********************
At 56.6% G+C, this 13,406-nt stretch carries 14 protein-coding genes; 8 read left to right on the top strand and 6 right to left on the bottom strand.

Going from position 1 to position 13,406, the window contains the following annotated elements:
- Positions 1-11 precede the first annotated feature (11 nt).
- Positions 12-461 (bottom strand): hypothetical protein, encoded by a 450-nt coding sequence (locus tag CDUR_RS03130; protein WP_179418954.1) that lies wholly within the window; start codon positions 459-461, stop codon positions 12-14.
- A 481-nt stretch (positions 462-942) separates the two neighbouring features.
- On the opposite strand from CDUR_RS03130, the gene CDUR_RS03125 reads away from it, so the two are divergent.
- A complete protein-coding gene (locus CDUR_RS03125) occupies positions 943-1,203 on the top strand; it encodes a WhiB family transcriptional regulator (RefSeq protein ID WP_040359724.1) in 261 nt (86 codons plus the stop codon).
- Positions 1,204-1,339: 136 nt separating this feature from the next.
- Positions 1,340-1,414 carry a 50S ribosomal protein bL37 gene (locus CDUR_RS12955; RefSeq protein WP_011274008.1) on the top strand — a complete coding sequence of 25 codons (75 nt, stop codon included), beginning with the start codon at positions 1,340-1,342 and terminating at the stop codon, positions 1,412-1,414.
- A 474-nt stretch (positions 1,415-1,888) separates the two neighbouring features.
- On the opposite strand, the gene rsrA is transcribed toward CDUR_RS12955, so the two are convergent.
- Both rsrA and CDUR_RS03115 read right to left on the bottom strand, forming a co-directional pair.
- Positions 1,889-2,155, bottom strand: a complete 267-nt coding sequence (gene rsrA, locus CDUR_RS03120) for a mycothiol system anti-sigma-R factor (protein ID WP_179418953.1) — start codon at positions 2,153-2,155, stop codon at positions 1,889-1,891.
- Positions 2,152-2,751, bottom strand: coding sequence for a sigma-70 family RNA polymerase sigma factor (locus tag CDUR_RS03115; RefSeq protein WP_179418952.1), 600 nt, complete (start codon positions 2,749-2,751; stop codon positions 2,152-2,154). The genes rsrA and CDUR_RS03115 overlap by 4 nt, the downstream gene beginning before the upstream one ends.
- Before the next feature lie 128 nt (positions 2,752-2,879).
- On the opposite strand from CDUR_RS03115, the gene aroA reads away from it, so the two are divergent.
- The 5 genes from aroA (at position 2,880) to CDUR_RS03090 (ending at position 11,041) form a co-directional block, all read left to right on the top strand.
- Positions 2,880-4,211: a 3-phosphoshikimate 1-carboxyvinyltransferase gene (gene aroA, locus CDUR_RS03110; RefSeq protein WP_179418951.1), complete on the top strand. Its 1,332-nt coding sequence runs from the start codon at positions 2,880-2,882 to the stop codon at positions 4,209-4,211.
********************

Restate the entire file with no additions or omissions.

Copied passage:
At 56.6% G+C, this 13,406-nt stretch carries 14 protein-coding genes; 8 read left to right on the top strand and 6 right to left on the bottom strand.

Going from position 1 to position 13,406, the window contains the following annotated elements:
- Positions 1-11 precede the first annotated feature (11 nt).
- Positions 12-461 (bottom strand): hypothetical protein, encoded by a 450-nt coding sequence (locus tag CDUR_RS03130; protein WP_179418954.1) that lies wholly within the window; start codon positions 459-461, stop codon positions 12-14.
- A 481-nt stretch (positions 462-942) separates the two neighbouring features.
- On the opposite strand from CDUR_RS03130, the gene CDUR_RS03125 reads away from it, so the two are divergent.
- A complete protein-coding gene (locus CDUR_RS03125) occupies positions 943-1,203 on the top strand; it encodes a WhiB family transcriptional regulator (RefSeq protein ID WP_040359724.1) in 261 nt (86 codons plus the stop codon).
- Positions 1,204-1,339: 136 nt separating this feature from the next.
- Positions 1,340-1,414 carry a 50S ribosomal protein bL37 gene (locus CDUR_RS12955; RefSeq protein WP_011274008.1) on the top strand — a complete coding sequence of 25 codons (75 nt, stop codon included), beginning with the start codon at positions 1,340-1,342 and terminating at the stop codon, positions 1,412-1,414.
- A 474-nt stretch (positions 1,415-1,888) separates the two neighbouring features.
- On the opposite strand, the gene rsrA is transcribed toward CDUR_RS12955, so the two are convergent.
- Both rsrA and CDUR_RS03115 read right to left on the bottom strand, forming a co-directional pair.
- Positions 1,889-2,155, bottom strand: a complete 267-nt coding sequence (gene rsrA, locus CDUR_RS03120) for a mycothiol system anti-sigma-R factor (protein ID WP_179418953.1) — start codon at positions 2,153-2,155, stop codon at positions 1,889-1,891.
- Positions 2,152-2,751, bottom strand: coding sequence for a sigma-70 family RNA polymerase sigma factor (locus tag CDUR_RS03115; RefSeq protein WP_179418952.1), 600 nt, complete (start codon positions 2,749-2,751; stop codon positions 2,152-2,154). The genes rsrA and CDUR_RS03115 overlap by 4 nt, the downstream gene beginning before the upstream one ends.
- Before the next feature lie 128 nt (positions 2,752-2,879).
- On the opposite strand from CDUR_RS03115, the gene aroA reads away from it, so the two are divergent.
- The 5 genes from aroA (at position 2,880) to CDUR_RS03090 (ending at position 11,041) form a co-directional block, all read left to right on the top strand.
- Positions 2,880-4,211: a 3-phosphoshikimate 1-carboxyvinyltransferase gene (gene aroA, locus CDUR_RS03110; RefSeq protein WP_179418951.1), complete on the top strand. Its 1,332-nt coding sequence runs from the start codon at positions 2,880-2,882 to the stop codon at positions 4,209-4,211.